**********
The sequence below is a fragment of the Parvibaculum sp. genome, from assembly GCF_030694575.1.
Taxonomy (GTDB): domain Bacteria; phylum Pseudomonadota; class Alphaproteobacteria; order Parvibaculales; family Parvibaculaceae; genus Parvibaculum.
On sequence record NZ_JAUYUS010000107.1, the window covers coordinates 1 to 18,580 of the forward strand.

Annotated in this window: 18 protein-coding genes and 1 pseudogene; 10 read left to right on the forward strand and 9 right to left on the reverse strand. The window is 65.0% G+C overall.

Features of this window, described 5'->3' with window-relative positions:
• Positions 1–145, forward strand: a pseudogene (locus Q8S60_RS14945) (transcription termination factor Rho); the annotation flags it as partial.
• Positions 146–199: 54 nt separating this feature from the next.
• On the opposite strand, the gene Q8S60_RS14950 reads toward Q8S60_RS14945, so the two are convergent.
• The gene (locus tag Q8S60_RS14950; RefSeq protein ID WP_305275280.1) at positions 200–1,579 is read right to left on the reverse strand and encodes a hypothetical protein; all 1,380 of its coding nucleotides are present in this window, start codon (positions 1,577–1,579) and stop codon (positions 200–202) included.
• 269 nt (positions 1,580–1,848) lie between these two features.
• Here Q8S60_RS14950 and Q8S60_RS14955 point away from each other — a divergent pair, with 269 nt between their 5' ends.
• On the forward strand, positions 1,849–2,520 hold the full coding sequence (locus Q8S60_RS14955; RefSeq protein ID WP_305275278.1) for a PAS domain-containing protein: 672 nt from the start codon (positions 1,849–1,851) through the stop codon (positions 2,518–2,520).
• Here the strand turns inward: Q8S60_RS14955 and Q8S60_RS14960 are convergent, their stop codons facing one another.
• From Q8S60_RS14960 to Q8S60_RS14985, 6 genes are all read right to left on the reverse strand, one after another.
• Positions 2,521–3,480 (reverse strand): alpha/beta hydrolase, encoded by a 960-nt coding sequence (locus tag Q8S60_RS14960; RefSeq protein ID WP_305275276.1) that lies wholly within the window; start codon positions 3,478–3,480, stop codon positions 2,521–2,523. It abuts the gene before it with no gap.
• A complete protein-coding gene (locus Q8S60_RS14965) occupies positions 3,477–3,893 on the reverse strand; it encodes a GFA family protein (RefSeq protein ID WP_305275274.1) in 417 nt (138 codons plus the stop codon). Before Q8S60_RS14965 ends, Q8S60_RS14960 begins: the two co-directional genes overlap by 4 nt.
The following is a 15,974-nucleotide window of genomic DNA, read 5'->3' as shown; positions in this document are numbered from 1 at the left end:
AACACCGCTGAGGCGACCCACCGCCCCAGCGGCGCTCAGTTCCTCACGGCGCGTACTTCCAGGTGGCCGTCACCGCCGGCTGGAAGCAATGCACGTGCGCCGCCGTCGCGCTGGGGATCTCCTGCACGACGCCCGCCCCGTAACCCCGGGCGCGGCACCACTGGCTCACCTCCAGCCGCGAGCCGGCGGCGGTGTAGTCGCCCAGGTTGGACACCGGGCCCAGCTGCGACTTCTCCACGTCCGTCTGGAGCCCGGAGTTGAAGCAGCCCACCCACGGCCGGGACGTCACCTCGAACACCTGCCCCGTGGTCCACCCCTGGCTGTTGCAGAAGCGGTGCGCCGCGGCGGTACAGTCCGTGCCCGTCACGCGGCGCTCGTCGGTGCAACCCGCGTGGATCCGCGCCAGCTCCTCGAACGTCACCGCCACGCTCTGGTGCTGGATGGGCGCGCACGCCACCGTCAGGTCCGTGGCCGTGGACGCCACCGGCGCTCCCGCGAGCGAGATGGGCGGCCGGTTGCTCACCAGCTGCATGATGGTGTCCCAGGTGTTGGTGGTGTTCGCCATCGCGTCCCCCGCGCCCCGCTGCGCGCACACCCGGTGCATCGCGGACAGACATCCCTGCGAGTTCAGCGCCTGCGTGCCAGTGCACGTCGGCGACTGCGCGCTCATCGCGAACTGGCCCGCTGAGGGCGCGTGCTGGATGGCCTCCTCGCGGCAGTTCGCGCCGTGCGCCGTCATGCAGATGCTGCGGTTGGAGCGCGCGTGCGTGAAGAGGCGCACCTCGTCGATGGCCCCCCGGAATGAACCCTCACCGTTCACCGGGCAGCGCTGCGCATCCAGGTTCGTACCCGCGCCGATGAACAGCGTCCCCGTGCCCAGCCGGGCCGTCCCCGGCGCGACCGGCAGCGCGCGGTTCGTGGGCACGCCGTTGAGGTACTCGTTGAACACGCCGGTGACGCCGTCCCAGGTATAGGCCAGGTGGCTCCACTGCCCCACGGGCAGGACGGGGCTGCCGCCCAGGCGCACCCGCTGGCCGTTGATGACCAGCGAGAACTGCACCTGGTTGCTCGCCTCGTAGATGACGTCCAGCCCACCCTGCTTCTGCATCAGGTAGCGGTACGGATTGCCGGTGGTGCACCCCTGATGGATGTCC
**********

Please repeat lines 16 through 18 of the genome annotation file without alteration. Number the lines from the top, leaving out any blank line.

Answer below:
• A complete protein-coding gene (locus Q8S60_RS14965) occupies positions 3,477–3,893 on the reverse strand; it encodes a GFA family protein (RefSeq protein ID WP_305275274.1) in 417 nt (138 codons plus the stop codon). Before Q8S60_RS14965 ends, Q8S60_RS14960 begins: the two co-directional genes overlap by 4 nt.
The following is a 15,974-nucleotide window of genomic DNA, read 5'->3' as shown; positions in this document are numbered from 1 at the left end:
AACACCGCTGAGGCGACCCACCGCCCCAGCGGCGCTCAGTTCCTCACGGCGCGTACTTCCAGGTGGCCGTCACCGCCGGCTGGAAGCAATGCACGTGCGCCGCCGTCGCGCTGGGGATCTCCTGCACGACGCCCGCCCCGTAACCCCGGGCGCGGCACCACTGGCTCACCTCCAGCCGCGAGCCGGCGGCGGTGTAGTCGCCCAGGTTGGACACCGGGCCCAGCTGCGACTTCTCCACGTCCGTCTGGAGCCCGGAGTTGAAGCAGCCCACCCACGGCCGGGACGTCACCTCGAACACCTGCCCCGTGGTCCACCCCTGGCTGTTGCAGAAGCGGTGCGCCGCGGCGGTACAGTCCGTGCCCGTCACGCGGCGCTCGTCGGTGCAACCCGCGTGGATCCGCGCCAGCTCCTCGAACGTCACCGCCACGCTCTGGTGCTGGATGGGCGCGCACGCCACCGTCAGGTCCGTGGCCGTGGACGCCACCGGCGCTCCCGCGAGCGAGATGGGCGGCCGGTTGCTCACCAGCTGCATGATGGTGTCCCAGGTGTTGGTGGTGTTCGCCATCGCGTCCCCCGCGCCCCGCTGCGCGCACACCCGGTGCATCGCGGACAGACATCCCTGCGAGTTCAGCGCCTGCGTGCCAGTGCACGTCGGCGACTGCGCGCTCATCGCGAACTGGCCCGCTGAGGGCGCGTGCTGGATGGCCTCCTCGCGGCAGTTCGCGCCGTGCGCCGTCATGCAGATGCTGCGGTTGGAGCGCGCGTGCGTGAAGAGGCGCACCTCGTCGATGGCCCCCCGGAATGAACCCTCACCGTTCACCGGGCAGCGCTGCGCATCCAGGTTCGTACCCGCGCCGATGAACAGCGTCCCCGTGCCCAGCCGGGCCGTCCCCGGCGCGACCGGCAGCGCGCGGTTCGTGGGCACGCCGTTGAGGTACTCGTTGAACACGCCGGTGACGCCGTCCCAGGTATAGGCCAGGTGGCTCCACTGCCCCACGGGCAGGACGGGGCTGCCGCCCAGGCGCACCCGCTGGCCGTTGATGACCAGCGAGAACTGCACCTGGTTGCTCGCCTCGTAGATGACGTCCAGCCCACCCTGCTTCTGCATCAGGTAGCGGTACGGATTGCCGGTGGTGCACCCCTGATGGATGTCC